Often when a Shuttle was landing after a mission, the crew member in control was landing the vehicle for the very first time! Only commanders landed the Shuttle, usually after serving in at least one previous mission as the right seat non-flying “pilot”. There’s no practical way to practice landing an actual Shuttle so crew learnt via a combination of simulator sessions, actual landings in a modified business jet and by serving as pilot on missions. Most commanders let their pilots fly the shuttle briefly during the final approach to landing to get some “stick time” in preparation for when they move from the right seat to the left as commanders of their own mission and their first landing. Exactly when in the landing process the commander took manual control (control stick steering) of the vehicle was variable, and, technically the Shuttle was capable of landing itself, however every Shuttle landing in the program was manually flown. The aircraft used for training (Image 2) was a highly modified Gulfstream GII, dubbed the Shuttle Training Aircraft (STA) that had identical instrumentation and controls to the Shuttle on the left side only. (Image 3) To mimic the high drag and steep approach the STA reversed its engines in flight and flew with its main landing gear down. Computers adjusted the fly-by-wire inputs to closely resemble the feel of the Shuttle during the approach. =
[Sources] Images: nasa.gov, (2012) Text/data: Shuttle Crew Operations Manual (NASA, 2008)
There were some calls to create a military astronaut space program, building on the high-altitude flights that test pilots were already conducting. President Dwight Eisenhower initially agreed, but upon speaking with some advisors, he ultimately backed a proposal for a non-military space agency called NASA that would send the first astronauts into space. NASA was formed in 1958 from the former National Advisory Committee on Astronautics (NACA), and several other centers.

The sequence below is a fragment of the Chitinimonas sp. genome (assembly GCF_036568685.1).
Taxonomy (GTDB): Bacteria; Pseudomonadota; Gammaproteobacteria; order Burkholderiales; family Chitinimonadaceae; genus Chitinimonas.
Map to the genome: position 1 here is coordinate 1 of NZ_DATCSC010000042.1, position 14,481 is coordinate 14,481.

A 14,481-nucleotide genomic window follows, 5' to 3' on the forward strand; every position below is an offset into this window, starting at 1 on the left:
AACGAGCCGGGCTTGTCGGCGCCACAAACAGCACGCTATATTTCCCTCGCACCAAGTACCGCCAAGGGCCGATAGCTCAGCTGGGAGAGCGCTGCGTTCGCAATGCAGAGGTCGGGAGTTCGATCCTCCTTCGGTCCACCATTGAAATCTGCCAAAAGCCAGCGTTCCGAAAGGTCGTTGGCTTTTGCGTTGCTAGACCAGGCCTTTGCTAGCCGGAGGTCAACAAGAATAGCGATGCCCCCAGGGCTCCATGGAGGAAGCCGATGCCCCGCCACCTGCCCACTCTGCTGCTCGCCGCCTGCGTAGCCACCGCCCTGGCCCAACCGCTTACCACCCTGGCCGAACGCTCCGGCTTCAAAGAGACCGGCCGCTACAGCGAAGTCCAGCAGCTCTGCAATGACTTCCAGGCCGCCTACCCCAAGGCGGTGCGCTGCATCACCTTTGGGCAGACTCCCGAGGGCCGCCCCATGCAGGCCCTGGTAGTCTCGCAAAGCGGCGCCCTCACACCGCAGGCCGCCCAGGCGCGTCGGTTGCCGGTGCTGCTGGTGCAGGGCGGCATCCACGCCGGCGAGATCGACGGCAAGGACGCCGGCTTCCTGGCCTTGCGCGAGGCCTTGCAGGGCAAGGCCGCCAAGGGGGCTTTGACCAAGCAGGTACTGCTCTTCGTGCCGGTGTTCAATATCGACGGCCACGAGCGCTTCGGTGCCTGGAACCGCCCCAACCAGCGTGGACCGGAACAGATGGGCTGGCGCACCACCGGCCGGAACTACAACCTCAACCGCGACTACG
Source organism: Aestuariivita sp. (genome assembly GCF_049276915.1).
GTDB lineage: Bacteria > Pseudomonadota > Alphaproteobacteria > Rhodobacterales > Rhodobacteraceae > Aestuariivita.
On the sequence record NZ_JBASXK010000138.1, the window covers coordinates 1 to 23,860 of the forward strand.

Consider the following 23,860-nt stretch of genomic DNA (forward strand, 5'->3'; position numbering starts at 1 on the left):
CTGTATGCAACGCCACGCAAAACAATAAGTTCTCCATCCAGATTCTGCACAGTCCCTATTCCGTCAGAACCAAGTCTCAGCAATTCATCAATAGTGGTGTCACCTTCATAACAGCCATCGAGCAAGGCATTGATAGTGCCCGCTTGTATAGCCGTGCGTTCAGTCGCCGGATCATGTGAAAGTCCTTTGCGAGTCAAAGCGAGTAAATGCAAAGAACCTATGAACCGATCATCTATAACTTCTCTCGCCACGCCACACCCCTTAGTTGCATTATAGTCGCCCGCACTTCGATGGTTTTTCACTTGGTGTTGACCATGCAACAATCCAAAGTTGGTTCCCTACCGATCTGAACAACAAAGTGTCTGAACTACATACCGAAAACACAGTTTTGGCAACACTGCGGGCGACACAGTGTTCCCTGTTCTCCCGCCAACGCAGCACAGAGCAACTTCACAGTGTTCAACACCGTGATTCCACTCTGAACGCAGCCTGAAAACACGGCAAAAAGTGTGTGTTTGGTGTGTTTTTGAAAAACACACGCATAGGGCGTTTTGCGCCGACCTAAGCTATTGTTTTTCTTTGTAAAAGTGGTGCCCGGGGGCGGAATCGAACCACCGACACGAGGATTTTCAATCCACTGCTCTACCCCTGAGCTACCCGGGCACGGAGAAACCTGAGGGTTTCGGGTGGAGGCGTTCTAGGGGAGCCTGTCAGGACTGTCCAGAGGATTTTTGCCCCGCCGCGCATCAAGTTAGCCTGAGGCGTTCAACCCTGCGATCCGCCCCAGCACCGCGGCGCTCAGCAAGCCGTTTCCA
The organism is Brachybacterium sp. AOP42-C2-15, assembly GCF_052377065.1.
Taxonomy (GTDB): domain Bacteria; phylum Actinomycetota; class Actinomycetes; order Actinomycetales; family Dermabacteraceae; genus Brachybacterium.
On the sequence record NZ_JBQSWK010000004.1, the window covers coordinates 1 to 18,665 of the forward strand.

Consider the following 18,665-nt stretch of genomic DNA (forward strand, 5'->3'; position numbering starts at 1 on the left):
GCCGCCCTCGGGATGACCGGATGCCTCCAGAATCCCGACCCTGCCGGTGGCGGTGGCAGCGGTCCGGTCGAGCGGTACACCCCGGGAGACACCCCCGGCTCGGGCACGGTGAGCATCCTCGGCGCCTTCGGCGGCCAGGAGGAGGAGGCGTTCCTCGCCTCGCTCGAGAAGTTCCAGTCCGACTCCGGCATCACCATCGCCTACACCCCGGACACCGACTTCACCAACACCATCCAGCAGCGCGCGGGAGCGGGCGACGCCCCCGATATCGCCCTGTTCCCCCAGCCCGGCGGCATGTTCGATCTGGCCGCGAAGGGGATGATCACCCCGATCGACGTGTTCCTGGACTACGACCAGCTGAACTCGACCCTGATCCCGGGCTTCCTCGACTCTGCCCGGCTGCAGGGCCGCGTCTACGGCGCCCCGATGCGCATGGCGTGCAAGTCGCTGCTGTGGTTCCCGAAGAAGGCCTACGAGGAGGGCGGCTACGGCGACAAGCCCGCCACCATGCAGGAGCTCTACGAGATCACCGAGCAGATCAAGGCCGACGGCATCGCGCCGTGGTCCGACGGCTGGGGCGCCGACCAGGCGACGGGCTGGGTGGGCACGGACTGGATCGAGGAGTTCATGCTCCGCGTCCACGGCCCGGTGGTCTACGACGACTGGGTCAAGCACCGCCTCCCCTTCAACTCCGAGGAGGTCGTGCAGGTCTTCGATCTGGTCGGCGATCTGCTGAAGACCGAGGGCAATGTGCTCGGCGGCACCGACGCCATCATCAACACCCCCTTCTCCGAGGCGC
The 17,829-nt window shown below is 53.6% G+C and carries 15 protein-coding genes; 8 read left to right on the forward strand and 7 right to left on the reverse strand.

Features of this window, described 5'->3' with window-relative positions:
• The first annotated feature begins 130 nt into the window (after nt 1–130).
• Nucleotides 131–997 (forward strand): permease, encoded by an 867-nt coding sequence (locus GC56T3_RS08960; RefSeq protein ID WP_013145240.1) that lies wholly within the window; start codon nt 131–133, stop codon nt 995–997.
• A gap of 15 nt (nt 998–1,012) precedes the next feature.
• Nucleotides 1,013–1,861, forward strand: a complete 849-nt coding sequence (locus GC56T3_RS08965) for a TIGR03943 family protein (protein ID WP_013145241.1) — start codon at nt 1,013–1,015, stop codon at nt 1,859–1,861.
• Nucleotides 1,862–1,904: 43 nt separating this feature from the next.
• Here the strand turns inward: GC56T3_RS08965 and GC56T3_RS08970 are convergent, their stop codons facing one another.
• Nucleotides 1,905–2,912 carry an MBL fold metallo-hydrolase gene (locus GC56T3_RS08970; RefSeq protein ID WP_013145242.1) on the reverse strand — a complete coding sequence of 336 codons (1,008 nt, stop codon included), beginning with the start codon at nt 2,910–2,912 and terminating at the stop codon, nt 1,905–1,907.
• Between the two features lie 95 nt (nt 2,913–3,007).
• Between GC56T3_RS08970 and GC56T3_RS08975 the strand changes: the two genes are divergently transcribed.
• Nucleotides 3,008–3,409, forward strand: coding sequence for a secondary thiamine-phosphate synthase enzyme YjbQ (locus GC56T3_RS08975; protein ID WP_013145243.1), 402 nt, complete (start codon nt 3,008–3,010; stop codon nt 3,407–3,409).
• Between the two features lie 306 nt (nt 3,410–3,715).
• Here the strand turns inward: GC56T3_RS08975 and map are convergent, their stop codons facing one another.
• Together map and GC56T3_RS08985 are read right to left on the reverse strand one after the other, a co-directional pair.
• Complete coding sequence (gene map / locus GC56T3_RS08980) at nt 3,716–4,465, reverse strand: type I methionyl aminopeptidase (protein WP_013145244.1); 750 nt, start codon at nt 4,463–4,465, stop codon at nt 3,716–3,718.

In 1959, the new agency selected seven astronauts from a pool of military test pilots to simplify the astronaut selection procedure, according to NASA. The first astronauts had to meet several stringent requirements: be under 40 years old; be less than 5 feet, 11 inches tall; be in excellent physical condition; have extensive engineering experience; be a test pilot school graduate; and have a minimum of 1,500 hours of flying time. Since most military test pilots were white males at the time, this meant that the first astronauts were also of that demographic group.
Two Barbie dolls can accomplish big dreams working together as colleagues! Barbie career-themed sets let young imaginations try out various careers, like those related to space exploration careers. This space-themed set comes with two dolls and accessories to add to the storytelling fun. Plus, Barbie has partnered with Tynker, the game-based platform that teaches kids how to code -- learn how to use simple coding concepts to tell stories about their space missions. Discover a universe of possibilities with Barbie astronaut doll, who can blast into space wearing a space suit with white gloves, boots and a cool snap-on helmet. A white shimmery material with blue and red details on the suit is so out-of-this-world! Barbie space scientist doll helps launch the astronaut into space in a white coat, blue shirt, purple pants and shoes; goggles and a laptop let her explore the galaxy, too. Kids will love discovering more about these professions because with Barbie, you can be anything! Includes Barbie astronaut doll and Barbie space scientist doll wearing career-themed outfits and accessories. Dolls cannot stand alone. Colors and decorations may vary. #Barbie#Doll#BarbieDoll#Pack#BarbiePack#Career#BarbieCareer#Careers#BarbieCareers#Astronaut#BarbieAstronaut#SpaceScientist#BarbieSpaceScientist#YouCanBeAnything#PuedesSerLoQueQuieras#TuPuedesSerLoQueQuieras